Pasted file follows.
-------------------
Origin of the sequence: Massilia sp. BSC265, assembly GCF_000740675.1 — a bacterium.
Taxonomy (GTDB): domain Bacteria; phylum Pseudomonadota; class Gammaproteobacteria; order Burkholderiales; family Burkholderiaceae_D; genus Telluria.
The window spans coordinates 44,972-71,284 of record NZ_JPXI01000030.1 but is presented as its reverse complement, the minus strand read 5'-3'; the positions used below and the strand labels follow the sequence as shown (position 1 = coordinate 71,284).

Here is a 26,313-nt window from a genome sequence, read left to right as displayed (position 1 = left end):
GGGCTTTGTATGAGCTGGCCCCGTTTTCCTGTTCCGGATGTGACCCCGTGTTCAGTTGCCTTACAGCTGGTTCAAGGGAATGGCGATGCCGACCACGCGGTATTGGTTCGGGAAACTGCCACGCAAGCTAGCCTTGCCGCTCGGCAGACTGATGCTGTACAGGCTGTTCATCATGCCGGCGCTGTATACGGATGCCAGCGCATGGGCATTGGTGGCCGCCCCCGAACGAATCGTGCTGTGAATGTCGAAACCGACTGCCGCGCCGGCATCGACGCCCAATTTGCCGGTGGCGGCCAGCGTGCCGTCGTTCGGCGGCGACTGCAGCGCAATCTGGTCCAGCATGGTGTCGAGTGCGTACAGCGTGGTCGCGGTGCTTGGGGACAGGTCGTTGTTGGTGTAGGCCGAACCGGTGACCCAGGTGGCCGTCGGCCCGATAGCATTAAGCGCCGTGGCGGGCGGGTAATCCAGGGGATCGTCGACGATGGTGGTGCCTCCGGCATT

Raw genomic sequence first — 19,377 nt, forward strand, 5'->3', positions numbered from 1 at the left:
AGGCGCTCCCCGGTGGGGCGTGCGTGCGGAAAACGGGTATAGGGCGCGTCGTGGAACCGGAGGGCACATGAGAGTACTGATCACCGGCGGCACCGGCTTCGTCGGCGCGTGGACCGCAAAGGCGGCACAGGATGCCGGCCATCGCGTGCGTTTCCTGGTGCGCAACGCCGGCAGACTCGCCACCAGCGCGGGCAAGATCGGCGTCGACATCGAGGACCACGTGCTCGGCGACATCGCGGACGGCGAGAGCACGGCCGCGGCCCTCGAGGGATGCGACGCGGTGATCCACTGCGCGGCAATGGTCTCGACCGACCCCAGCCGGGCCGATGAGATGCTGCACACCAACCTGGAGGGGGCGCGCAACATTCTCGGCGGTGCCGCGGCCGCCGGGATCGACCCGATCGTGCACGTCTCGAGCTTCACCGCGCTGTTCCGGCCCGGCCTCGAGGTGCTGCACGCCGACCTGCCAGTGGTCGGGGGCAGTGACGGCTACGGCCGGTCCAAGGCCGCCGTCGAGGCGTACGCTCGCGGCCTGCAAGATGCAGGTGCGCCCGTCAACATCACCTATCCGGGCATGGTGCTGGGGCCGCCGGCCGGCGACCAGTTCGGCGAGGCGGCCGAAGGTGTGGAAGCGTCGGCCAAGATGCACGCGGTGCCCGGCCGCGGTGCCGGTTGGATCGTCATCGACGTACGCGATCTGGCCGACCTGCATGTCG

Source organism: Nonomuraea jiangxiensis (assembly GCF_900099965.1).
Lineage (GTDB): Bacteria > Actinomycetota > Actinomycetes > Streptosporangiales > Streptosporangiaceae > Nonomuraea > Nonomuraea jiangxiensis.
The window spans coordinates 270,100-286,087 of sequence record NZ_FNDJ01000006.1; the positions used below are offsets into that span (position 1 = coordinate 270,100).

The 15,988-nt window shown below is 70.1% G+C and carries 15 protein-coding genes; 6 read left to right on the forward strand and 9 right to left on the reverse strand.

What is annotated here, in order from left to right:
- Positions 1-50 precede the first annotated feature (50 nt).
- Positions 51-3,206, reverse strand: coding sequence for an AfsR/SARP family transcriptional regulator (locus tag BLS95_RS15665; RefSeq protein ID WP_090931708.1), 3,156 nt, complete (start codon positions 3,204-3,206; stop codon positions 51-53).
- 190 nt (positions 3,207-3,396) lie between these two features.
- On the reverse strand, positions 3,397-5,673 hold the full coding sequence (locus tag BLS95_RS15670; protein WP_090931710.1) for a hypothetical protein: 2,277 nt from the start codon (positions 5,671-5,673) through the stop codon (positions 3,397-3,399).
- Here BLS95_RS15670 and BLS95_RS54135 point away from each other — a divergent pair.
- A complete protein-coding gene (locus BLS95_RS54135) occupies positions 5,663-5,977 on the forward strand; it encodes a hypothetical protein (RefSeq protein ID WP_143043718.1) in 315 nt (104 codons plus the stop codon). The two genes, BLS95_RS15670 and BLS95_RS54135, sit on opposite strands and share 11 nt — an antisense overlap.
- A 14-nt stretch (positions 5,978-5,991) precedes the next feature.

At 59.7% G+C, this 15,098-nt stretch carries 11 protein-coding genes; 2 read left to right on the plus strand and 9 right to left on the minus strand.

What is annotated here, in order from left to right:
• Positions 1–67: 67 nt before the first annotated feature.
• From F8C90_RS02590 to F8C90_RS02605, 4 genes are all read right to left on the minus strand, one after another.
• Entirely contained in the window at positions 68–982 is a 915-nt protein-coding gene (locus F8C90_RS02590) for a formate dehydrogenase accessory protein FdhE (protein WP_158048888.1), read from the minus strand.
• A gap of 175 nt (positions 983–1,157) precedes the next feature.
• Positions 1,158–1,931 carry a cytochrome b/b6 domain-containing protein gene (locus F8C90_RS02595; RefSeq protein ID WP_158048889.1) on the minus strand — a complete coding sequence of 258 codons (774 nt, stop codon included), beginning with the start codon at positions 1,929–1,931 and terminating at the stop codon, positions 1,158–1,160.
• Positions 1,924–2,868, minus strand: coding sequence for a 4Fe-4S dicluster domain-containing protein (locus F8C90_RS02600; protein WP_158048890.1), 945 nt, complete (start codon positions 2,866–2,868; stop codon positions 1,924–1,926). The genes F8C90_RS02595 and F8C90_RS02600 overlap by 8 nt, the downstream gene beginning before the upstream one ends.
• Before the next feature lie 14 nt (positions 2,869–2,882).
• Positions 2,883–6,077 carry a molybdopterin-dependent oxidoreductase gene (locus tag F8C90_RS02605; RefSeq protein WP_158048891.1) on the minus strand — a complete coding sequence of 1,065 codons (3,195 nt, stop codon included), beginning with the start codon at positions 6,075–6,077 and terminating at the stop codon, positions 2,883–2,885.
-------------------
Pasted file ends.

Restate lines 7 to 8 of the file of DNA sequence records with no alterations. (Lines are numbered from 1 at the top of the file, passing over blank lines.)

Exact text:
AGGCGCTCCCCGGTGGGGCGTGCGTGCGGAAAACGGGTATAGGGCGCGTCGTGGAACCGGAGGGCACATGAGAGTACTGATCACCGGCGGCACCGGCTTCGTCGGCGCGTGGACCGCAAAGGCGGCACAGGATGCCGGCCATCGCGTGCGTTTCCTGGTGCGCAACGCCGGCAGACTCGCCACCAGCGCGGGCAAGATCGGCGTCGACATCGAGGACCACGTGCTCGGCGACATCGCGGACGGCGAGAGCACGGCCGCGGCCCTCGAGGGATGCGACGCGGTGATCCACTGCGCGGCAATGGTCTCGACCGACCCCAGCCGGGCCGATGAGATGCTGCACACCAACCTGGAGGGGGCGCGCAACATTCTCGGCGGTGCCGCGGCCGCCGGGATCGACCCGATCGTGCACGTCTCGAGCTTCACCGCGCTGTTCCGGCCCGGCCTCGAGGTGCTGCACGCCGACCTGCCAGTGGTCGGGGGCAGTGACGGCTACGGCCGGTCCAAGGCCGCCGTCGAGGCGTACGCTCGCGGCCTGCAAGATGCAGGTGCGCCCGTCAACATCACCTATCCGGGCATGGTGCTGGGGCCGCCGGCCGGCGACCAGTTCGGCGAGGCGGCCGAAGGTGTGGAAGCGTCGGCCAAGATGCACGCGGTGCCCGGCCGCGGTGCCGGTTGGATCGTCATCGACGTACGCGATCTGGCCGACCTGCATGTCG

Source organism: Nonomuraea jiangxiensis (assembly GCF_900099965.1).